As disclosed in FIG. 1C, prior to operation of the example x-ray tube 100, the evacuated enclosure 106 is evacuated to create a vacuum. Then, during operation of the example x-ray tube 100, an electrical current is passed through the filament of the cathode 108 to cause electrons 108a, to be emitted from the cathode 108 by thermionic emission. The application of a high voltage differential between the anode 110 and the cathode 108 then causes the electrons 108a to accelerate from the cathode filament and toward a rotating focal track 114 that is positioned on the rotating anode 110. The focal track 114 may be composed for example of tungsten or other material(s) having a high atomic (“high Z”) number. As the electrons 108a accelerate, they gain a substantial amount of kinetic energy, and upon striking the target material on the rotating focal track 114, some of this kinetic energy is converted into x-rays 114a.

The focal track 114 is oriented so that emitted x-rays 114a are directed toward the x-ray tube window 104. As the x-ray tube window 104 is comprised of an x-ray transmissive material, the x-rays 114a emitted from the focal track 114 pass through the x-ray tube window 104 in order to strike an intended target (not shown) to produce an x-ray image (not shown). The window 104 therefore seals the vacuum of the evacuated enclosure of the x-ray tube 100 from the atmospheric air pressure outside the x-ray tube 100 and yet enables the x-rays 114a generated by the rotating anode 110 to exit the x-ray tube 100.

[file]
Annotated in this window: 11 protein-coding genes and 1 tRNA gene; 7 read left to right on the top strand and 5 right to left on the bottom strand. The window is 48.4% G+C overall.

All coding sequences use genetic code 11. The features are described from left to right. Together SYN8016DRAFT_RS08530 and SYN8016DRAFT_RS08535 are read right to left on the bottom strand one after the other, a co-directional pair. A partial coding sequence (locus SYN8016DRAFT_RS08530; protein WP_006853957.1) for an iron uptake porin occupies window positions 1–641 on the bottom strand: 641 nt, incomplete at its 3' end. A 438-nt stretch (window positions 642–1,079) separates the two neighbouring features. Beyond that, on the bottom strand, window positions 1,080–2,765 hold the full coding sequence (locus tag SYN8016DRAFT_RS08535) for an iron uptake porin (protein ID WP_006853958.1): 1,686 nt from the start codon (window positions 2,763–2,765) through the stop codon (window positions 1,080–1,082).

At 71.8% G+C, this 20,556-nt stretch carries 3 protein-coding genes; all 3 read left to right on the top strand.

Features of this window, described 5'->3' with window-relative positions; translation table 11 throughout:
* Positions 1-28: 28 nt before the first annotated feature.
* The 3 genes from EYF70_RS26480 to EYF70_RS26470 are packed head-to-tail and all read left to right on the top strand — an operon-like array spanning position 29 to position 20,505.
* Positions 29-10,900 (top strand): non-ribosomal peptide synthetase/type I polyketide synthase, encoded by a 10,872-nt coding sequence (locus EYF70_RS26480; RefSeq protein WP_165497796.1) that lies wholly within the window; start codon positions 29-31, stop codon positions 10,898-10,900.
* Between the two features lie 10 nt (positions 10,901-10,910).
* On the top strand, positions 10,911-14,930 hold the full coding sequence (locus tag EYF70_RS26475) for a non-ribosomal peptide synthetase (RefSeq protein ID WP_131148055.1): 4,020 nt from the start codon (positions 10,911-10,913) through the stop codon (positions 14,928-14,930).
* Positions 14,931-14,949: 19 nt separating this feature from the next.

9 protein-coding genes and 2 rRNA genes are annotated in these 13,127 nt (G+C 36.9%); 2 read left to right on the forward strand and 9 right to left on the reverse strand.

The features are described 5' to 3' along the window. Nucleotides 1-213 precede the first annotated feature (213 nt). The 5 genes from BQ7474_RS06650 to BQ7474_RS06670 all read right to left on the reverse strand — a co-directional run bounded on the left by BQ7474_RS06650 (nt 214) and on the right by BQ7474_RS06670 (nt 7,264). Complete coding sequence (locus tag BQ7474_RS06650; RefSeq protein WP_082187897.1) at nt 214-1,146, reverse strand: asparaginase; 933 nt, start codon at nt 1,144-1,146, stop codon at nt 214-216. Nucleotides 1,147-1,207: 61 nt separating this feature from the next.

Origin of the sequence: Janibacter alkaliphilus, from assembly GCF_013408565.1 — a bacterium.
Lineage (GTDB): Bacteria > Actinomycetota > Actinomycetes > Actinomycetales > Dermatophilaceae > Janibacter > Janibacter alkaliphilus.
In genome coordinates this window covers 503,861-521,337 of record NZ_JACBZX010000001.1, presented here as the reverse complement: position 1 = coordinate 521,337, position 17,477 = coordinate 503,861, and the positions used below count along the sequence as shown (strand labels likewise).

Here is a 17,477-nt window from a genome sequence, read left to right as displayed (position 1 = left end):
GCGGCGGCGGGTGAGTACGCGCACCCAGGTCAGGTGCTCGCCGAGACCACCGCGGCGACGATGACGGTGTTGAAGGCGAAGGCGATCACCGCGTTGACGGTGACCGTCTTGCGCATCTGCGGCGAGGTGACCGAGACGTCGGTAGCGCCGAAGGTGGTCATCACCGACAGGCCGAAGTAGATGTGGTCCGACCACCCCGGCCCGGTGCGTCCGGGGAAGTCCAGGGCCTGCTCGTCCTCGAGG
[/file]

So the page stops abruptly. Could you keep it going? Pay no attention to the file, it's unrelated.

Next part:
The orientation of the focal track 114 also results in some of the electrons 108a being deflected off of the focal track 114 toward various interior surfaces of the can 200, the cathode assembly 102, and the window 104. These deflected electrons are referred to as “backscatter electrons” 108b herein. The backscatter electrons 108b have a substantial amount of kinetic energy. When the backscatter electrons 108b strike the integral surfaces of the can 200, cathode assembly 102, and the window 104, a significant amount of the kinetic energy of the backscatter electrons 108b is transferred to the can 200, cathode assembly 102, and the window 104 as heat. In addition, the stator 112 also generates heat during operation, which is transferred to the anode 110, the can 200, and the stator housing 301 (see FIG. 1B).

Although the example x-ray tube 100 is depicted as a rotating anode x-ray tube, example embodiments disclosed herein may be employed in other types of x-ray tubes. Thus, the example x-ray tube liquid coolant circulation system disclosed herein may alternatively be employed, for example, in a stationary anode x-ray tube.

2. Example X-Ray Tube Liquid Coolant Circulation System